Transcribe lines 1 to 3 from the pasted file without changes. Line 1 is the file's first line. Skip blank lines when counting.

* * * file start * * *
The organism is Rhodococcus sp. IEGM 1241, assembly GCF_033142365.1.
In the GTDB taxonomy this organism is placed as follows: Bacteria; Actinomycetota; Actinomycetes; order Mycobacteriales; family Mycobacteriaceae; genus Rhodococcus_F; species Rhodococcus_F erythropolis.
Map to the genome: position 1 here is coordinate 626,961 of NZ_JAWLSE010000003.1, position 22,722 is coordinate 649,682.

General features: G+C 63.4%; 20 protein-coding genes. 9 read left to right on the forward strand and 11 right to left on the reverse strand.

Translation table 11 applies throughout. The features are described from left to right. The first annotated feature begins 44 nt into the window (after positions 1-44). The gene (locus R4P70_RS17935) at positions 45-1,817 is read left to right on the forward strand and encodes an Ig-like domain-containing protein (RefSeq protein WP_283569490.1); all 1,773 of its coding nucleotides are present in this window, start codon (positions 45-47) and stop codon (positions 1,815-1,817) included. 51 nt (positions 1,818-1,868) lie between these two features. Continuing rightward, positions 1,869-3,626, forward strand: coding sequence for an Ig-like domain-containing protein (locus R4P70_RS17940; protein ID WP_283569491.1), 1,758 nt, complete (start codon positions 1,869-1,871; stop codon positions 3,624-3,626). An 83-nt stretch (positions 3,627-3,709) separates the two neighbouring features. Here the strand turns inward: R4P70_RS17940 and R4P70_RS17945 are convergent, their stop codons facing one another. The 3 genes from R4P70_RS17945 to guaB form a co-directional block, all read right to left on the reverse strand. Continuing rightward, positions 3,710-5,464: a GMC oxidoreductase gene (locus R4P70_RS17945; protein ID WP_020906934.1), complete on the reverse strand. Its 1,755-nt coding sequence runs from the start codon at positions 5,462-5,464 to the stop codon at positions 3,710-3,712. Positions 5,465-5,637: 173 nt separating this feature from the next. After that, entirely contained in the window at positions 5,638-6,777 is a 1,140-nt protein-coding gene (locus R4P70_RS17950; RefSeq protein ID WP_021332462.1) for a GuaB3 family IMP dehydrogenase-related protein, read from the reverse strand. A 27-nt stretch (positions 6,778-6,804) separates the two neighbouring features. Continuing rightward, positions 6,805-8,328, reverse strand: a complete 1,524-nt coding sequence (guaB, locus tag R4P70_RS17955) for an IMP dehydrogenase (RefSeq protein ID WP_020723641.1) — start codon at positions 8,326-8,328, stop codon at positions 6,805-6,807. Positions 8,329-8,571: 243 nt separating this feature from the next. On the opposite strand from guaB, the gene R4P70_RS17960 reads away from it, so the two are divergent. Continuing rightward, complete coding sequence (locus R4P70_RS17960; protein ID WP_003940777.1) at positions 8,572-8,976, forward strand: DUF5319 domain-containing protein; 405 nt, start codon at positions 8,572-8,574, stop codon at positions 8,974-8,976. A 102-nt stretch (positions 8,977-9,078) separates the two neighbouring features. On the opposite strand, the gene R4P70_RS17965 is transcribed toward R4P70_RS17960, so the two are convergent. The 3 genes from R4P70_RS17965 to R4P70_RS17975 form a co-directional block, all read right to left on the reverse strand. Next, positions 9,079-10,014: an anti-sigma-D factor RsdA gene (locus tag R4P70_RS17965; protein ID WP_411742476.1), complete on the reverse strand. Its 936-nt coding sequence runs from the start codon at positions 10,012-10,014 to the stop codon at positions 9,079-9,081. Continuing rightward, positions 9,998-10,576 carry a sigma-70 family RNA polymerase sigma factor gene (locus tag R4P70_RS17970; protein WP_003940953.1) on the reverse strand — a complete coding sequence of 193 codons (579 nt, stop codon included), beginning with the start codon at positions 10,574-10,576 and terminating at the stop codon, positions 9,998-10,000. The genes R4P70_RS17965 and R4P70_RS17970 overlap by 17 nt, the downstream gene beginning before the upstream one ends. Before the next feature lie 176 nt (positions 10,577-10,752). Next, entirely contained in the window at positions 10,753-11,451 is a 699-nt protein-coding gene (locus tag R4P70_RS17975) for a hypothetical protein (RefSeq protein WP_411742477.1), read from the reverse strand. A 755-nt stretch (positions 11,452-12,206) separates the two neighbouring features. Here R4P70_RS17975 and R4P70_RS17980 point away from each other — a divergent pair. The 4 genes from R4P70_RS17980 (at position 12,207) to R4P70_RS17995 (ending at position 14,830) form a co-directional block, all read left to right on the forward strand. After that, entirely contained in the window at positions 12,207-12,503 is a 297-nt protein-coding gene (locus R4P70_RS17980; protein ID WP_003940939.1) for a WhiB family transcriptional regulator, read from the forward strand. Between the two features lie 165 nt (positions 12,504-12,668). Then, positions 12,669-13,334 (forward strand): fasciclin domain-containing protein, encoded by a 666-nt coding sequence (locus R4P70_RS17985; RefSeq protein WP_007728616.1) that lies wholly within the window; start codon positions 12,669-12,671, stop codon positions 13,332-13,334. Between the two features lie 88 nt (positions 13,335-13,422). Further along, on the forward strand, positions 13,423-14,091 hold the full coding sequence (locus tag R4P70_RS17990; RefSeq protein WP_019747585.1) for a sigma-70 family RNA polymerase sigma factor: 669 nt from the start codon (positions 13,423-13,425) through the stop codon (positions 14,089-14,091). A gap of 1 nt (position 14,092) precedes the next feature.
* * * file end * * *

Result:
The organism is Rhodococcus sp. IEGM 1241, assembly GCF_033142365.1.
In the GTDB taxonomy this organism is placed as follows: Bacteria; Actinomycetota; Actinomycetes; order Mycobacteriales; family Mycobacteriaceae; genus Rhodococcus_F; species Rhodococcus_F erythropolis.
Map to the genome: position 1 here is coordinate 626,961 of NZ_JAWLSE010000003.1, position 22,722 is coordinate 649,682.